Once ubiquitous Blackberry is laying off more workers across its money losing hardware division, the struggling Canadian smartphone maker has confirmed.
While the company was briefly profitable during Q4 of fiscal ’15, this short run of fortune couldn’t hide the wider challenges in the business and yet another year of losses.
CEO John Chen wants to achieve sustainable profitability by the end of the current fiscal year and is looking to achieve it with another round of cost cutting.
Blackberry would not confirm the number of people to be let go but given the small sales of its once large hardware division the firings could be considerable.
“Our intention is to reallocate resources in ways that will best enable us to capitalize on growth opportunities while driving toward sustainable profitability across all facets of our business
As a result, we have made the decision to consolidate our device, software, hardware and applications business, impacting a number of employees around the world,” said BlackBerry.
The company employed just 6,225 full-time employees globally as of February, way down on the 16,000 workforce in 2012 before it began to slash costs in the wake of a string of disappointing hardware devices.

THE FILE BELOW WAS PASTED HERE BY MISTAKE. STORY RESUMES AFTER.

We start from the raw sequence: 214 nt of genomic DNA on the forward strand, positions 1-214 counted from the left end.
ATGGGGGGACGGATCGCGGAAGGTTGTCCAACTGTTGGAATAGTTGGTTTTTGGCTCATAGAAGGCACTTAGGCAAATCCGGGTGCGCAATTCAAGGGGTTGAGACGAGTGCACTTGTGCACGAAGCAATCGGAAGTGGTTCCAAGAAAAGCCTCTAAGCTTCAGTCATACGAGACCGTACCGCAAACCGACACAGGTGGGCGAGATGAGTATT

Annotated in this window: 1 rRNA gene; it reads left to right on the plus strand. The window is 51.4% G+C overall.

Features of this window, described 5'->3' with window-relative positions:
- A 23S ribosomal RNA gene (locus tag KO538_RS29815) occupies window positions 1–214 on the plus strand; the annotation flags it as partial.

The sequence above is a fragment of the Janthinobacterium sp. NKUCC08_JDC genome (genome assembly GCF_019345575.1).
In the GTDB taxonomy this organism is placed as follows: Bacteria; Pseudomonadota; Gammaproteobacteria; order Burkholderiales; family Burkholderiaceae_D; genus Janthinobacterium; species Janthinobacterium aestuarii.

In BlackBerry’s last full financial year it had revenues of $3.34 billion, down 51 per cent year-on-year, good for a loss of $304 million. While a terrible result it was better than than the loss of $5.9 billion in fiscal ’14.
The company reiterated that it sees a future built on software and services rather than hardware:
“One of our priorities is making our device business profitable. At the same time, we must grow software and licensing revenues. You will see in the coming months a significant ramping in our customers facing activities in sales and marketing.”
The “path to growth” for the company will achieved by investments in software, enterprise security and exploiting the coming Internet of Things, according to the company report.
Blackberry faces a tough challenge as Android has become the ubiquitous operating system of smartphones, televisions and will likely extend that success to connected appliances. As a large number of people have not used a Blackberry, instead preferring iPhones and Androids, the company faces an uphill battle teaching users how to use its devices and making them connect with other, more dominant, operating systems.